Montrealer aka Bootlegger

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  • Member since
    March, 2016
  • From: Burbank IL (near Clearing)
  • 10,334 posts
Posted by CSSHEGEWISCH on Friday, July 28, 2017 10:25 AM

I'm pretty sure that Washington Terminal had three C-1 0-8-0's.

The daily commute is part of everyday life but I get two rides a day out of it. Paul
  • Member since
    June, 2002
  • 13,475 posts
Posted by daveklepper on Sunday, July 30, 2017 4:52 AM

And how many 0-6-0's?

  • Member since
    November, 2005
  • 4,071 posts
Posted by wanswheel on Sunday, January 28, 2018 7:34 PM

Since there's already a lot about my father on this thread, excerpt from 1970 AP article.     The Broadway Limited: Old and worn but comfortable, it can take travelers out of New York in late afternoon and have them in Chicago early the next morning in time for a full day of business. The $90 fare, including pullman charges, is about the same as the cost of flying out that afternoon and getting a hotel room. Yet the Broadway on a recent trip had only 10 per cent occupancy, according to a steward. Porters were idling in empty sleepers. "These trains are the best kept secret in the world," said Joe MacDonald, one of the few passengers aboard. "There's just no effective merchandising." MacDonald, a buyer for Continental Can, travels 50,000 miles a year by rail. He has a standing bet with everyone in his New York office that he can spend less business time traveling by train than they can by flying. Nobody has collected yet, he says. But MacDonald says the girl in his New York office who makes 30,000 reservations a year for the company won't handle his itinerary. He says she tells him: "If you want to go by train, I don't have time to fool with it, please do it yourself."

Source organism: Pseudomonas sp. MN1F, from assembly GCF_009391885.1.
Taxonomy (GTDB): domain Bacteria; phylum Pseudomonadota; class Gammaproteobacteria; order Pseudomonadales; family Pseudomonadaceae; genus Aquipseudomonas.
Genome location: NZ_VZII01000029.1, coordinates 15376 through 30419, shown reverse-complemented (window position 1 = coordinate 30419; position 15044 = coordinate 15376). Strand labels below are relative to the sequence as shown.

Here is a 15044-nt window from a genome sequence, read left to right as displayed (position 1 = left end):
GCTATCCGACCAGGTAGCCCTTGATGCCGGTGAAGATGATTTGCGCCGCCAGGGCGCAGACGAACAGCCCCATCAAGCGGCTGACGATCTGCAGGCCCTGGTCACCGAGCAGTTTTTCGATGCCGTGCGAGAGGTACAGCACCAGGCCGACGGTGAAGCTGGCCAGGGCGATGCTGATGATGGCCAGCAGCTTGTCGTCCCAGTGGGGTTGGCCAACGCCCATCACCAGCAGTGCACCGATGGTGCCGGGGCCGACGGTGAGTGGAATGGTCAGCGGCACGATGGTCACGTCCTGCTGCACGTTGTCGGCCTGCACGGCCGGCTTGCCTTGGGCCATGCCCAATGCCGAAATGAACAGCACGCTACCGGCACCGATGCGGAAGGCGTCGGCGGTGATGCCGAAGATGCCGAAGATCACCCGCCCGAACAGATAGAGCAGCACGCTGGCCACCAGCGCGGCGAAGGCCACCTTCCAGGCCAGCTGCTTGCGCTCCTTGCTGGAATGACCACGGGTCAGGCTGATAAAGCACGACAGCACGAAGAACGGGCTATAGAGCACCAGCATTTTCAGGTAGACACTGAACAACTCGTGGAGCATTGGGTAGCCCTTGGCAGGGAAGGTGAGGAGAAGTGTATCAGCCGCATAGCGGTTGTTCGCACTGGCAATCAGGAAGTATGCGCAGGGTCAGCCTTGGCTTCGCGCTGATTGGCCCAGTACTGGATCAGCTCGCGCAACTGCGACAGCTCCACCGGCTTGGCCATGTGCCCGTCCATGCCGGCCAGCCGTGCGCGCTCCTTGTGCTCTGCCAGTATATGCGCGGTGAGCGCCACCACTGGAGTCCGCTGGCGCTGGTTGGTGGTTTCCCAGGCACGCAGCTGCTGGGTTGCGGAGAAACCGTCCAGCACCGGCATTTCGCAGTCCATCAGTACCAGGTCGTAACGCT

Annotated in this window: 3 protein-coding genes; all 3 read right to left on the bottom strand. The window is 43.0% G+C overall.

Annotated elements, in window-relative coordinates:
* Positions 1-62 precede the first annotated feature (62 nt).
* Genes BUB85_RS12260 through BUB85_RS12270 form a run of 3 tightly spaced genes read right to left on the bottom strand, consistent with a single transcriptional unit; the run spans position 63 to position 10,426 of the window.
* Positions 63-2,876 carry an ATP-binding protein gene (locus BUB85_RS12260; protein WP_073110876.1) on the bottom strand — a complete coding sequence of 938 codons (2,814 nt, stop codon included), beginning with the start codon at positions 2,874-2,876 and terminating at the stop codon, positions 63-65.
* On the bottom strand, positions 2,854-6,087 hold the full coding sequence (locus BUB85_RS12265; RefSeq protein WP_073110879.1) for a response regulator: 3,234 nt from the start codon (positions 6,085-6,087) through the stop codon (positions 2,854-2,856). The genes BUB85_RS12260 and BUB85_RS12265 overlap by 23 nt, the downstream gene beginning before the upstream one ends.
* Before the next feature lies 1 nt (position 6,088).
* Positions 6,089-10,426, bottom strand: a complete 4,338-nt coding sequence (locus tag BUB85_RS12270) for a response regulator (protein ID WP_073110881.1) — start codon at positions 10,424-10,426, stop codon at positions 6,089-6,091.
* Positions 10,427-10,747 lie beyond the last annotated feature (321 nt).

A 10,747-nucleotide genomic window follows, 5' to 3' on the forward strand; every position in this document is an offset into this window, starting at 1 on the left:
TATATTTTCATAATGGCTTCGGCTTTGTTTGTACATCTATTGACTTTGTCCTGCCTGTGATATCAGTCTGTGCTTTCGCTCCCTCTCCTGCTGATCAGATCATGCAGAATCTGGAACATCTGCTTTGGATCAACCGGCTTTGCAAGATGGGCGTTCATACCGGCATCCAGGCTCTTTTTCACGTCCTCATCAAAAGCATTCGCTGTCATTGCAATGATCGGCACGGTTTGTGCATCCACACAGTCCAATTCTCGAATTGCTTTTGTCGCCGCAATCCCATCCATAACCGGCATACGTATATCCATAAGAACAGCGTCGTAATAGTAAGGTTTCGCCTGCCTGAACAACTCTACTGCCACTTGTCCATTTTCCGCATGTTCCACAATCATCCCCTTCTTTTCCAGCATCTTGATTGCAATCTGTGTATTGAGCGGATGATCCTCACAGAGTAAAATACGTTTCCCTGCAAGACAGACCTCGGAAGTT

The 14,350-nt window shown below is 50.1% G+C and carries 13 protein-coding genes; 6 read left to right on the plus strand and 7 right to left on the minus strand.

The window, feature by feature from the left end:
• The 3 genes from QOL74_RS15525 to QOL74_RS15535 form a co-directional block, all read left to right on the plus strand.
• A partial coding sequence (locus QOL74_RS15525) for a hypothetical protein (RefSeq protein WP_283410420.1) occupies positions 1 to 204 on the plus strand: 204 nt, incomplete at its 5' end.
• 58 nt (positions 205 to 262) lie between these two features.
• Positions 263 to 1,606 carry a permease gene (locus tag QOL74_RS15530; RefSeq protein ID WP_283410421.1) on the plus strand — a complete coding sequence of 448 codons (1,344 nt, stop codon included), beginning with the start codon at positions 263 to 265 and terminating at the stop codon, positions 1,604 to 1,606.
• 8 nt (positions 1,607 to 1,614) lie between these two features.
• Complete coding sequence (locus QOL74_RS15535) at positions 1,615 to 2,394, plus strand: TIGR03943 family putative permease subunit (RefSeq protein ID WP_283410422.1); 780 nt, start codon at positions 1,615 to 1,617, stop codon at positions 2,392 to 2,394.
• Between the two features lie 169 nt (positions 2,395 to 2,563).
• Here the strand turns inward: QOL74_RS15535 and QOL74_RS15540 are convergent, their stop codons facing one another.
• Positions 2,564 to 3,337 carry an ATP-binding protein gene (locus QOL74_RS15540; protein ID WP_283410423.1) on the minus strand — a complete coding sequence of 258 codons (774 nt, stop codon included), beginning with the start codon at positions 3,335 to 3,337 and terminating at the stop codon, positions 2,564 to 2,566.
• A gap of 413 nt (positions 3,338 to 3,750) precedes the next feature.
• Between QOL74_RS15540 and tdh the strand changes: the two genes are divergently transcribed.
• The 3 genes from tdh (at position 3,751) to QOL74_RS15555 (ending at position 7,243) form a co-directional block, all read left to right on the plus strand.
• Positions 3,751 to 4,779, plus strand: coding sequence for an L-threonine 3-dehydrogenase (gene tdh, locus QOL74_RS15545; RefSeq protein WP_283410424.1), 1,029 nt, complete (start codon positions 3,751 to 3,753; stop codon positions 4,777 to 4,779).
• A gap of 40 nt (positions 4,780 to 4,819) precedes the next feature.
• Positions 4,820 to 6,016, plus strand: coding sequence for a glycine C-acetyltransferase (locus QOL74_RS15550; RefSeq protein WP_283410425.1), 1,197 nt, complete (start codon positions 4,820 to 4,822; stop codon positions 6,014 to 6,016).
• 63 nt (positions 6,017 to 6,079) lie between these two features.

Mike MacDonald

  • Member since
    September, 2013
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Posted by Miningman on Monday, January 29, 2018 9:48 AM

Thats quite the excerpt and very telling...first realization is the price of things before the oil crisis and second stunner is how far passenger service by 1970 had been abandoned and out of the minds of the public. 10% occupancy on the Broadway, the office gal refusing to book travel for the salesman and all by 1970 clearly demonstrates the success of the effort to rid us all of this relic from the past. 

As Trains asked back then " Who shot the passenger train". 

  • Member since
    September, 2003
  • 5,104 posts
Posted by Overmod on Monday, January 29, 2018 9:54 AM

Those prices don't reflect oil price shock except peripherally; you're seeing the consequence of Nixon abandoning Bretton Woods and letting the dollar float.


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